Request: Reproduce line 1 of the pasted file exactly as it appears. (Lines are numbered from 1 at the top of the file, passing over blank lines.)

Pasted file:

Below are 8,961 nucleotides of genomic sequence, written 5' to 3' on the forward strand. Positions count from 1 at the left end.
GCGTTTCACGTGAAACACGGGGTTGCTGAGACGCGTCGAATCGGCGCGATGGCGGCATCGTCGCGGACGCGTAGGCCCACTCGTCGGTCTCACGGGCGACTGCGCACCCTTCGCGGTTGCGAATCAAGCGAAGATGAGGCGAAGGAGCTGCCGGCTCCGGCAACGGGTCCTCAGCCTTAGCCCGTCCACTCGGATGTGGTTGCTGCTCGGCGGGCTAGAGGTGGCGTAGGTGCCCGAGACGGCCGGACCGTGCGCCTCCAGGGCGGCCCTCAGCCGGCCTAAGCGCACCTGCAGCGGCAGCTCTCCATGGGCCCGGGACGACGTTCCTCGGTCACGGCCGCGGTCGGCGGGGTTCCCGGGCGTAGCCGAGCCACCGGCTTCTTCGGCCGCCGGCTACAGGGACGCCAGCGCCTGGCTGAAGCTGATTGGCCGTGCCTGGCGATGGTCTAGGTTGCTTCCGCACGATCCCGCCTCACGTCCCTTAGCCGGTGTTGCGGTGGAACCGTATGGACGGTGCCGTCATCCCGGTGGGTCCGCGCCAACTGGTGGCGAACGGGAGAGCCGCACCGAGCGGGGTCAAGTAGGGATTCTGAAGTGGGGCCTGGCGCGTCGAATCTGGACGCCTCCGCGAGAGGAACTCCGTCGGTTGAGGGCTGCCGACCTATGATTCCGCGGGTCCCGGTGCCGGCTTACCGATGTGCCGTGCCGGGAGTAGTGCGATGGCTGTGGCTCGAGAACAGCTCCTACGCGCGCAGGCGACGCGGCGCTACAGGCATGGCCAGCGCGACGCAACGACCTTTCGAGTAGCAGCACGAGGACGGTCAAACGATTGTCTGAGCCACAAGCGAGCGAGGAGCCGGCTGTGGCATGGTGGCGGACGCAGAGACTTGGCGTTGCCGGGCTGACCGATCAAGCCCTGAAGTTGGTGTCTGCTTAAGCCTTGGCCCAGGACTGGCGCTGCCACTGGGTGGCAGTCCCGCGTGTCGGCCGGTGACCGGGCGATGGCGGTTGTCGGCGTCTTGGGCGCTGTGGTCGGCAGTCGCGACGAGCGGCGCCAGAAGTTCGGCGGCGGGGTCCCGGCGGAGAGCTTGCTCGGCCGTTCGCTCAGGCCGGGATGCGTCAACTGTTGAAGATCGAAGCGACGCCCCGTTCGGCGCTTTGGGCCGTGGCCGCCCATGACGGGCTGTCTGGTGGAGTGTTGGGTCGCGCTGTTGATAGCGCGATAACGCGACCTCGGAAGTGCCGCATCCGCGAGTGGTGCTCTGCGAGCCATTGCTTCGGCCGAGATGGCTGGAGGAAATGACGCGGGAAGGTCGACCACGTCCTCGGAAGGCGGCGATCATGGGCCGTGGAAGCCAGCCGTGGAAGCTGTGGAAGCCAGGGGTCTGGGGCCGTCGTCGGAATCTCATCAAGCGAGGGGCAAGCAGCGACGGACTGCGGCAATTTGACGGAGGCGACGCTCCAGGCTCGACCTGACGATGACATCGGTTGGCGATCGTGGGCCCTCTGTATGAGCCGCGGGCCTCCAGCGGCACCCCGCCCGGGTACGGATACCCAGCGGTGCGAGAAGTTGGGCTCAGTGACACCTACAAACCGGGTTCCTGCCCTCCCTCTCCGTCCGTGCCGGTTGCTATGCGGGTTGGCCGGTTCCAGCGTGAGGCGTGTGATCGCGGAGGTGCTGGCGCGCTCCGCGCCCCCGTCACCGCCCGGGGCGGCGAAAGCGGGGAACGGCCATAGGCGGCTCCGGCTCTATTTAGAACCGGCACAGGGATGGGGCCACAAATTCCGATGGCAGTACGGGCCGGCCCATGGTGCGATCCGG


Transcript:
Below are 8,961 nucleotides of genomic sequence, written 5' to 3' on the forward strand. Positions count from 1 at the left end.